mobile developer survey is out now, with details on a wide range of development trends including platform choice, developers' future plans and mobile industry challenges. Notably, the companies have now added HTML5 as a new option to rank among mobile development platforms, and its middle-of-road showing indicates that mobile websites are increasingly a complementary requirement for today's mobile developers.Appcelerator & IDC's new
Meanwhile, despite seeing a slight jump back to Q1 levels of interest, Android tablets remain a platform with a number of challenges, developers report. Explains Appcelerator, these tablets are in somewhat of a "no-man's land" in terms of developer priorities right now, as developers aren't sure what to make of the overall Android Tablet picture.
Ranking the Platforms
One of the big questions the survey always asks developers is where each platform ranks in terms of developer interest. As expected, iOS (iPhone, iPad) are doing well, with 91% and 88% of developer interest respectively, as is Android (Phone), with 87% interest. The Android Tablet platform still ranks high, too, with 74% saying they're "very interested" in developing for that platform. HTML5 comes in 5th (66%), above Windows Phone, BlackBerry, webOS, Symbian and MeeGo.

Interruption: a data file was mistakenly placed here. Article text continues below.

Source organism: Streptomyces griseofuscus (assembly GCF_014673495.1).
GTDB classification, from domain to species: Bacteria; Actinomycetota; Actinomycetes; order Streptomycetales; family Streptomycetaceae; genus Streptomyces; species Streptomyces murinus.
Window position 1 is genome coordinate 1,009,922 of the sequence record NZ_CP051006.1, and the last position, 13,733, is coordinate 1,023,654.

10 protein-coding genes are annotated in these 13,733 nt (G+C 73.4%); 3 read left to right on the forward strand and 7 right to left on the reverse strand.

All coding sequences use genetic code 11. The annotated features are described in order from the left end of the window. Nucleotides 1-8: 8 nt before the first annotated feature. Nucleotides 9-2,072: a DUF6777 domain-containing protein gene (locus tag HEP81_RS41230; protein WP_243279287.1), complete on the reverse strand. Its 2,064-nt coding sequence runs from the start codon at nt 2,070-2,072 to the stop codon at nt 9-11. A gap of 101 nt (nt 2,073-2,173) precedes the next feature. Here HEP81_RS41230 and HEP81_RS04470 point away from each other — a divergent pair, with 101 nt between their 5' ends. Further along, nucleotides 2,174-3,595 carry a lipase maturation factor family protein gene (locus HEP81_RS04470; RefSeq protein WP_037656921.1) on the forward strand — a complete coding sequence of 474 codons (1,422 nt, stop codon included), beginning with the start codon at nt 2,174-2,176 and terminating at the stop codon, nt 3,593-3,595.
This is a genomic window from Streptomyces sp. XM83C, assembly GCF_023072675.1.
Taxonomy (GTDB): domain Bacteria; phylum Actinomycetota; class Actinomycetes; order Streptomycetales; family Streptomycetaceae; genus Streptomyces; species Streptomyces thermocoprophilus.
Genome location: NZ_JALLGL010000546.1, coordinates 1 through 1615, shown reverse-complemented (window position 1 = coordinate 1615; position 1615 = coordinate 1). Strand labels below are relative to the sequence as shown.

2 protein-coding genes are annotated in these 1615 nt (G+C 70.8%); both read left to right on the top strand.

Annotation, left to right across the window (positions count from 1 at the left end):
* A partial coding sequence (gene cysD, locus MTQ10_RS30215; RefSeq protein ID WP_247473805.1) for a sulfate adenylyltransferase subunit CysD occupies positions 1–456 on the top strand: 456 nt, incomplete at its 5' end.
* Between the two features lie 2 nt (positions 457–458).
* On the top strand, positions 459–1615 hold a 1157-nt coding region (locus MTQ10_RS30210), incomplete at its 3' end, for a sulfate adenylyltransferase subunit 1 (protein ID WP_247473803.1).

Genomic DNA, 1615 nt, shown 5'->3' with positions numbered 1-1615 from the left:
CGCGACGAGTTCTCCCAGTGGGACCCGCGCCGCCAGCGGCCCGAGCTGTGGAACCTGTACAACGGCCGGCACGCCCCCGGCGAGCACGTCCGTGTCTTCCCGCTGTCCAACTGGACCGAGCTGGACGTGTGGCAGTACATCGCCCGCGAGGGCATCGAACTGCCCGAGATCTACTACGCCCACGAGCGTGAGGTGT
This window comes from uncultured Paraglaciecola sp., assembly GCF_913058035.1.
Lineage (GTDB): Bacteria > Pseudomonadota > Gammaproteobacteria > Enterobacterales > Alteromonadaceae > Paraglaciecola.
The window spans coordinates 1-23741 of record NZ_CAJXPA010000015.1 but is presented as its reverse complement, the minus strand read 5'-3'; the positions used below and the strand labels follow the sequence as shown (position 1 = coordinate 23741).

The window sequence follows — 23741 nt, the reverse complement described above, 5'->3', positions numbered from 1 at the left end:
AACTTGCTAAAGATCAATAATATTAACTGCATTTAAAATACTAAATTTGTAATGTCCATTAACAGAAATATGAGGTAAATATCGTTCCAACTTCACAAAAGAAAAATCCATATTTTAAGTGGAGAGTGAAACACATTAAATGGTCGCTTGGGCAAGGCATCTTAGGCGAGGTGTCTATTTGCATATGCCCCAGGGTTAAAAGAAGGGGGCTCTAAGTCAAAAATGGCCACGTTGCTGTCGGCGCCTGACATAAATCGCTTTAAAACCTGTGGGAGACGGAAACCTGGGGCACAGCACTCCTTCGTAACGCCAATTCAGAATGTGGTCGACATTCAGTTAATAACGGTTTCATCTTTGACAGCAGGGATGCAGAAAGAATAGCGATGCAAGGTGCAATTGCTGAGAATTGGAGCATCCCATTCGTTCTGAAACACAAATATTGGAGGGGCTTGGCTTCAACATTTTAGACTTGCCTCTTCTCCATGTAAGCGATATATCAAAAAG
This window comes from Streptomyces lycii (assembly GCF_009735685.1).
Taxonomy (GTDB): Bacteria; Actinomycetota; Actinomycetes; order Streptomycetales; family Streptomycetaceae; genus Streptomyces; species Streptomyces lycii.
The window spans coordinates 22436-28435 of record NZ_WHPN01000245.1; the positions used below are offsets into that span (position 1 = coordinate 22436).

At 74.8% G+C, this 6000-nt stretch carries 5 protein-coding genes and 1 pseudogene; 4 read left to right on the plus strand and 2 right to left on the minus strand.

But even though Android Tablets rank well here, Appcelerator says that mobile developers are confused by the Android Tablet space, which remains fluid in terms of the changing nature of the OS itself, the hardware and the form factor requirements. This confusion is reflected in the historical chart (below) which tracks developers' interest over time.
In January, prior to Android OS's launch on commercial tablets, developers said that pricing was the most important issue to consider. And indeed, Android tablets that were priced higher or equivalent to the iPad have not sold well, it seems.
But now, developers see other issues as even more important than price, including the need for user interface improvements, phone to tablet portability, fragmentation problems, increasing the size of the app catalog and more.
These can be seen in either a positive or negative light, depending on your particular viewpoint. For example, Appcelerator says that these suggestions could now indicate that in developers' minds, it's a question of "how" Android Tablets will succeed, as opposed to an "if."
More details on the survey results can be found on Appcelerator's website here.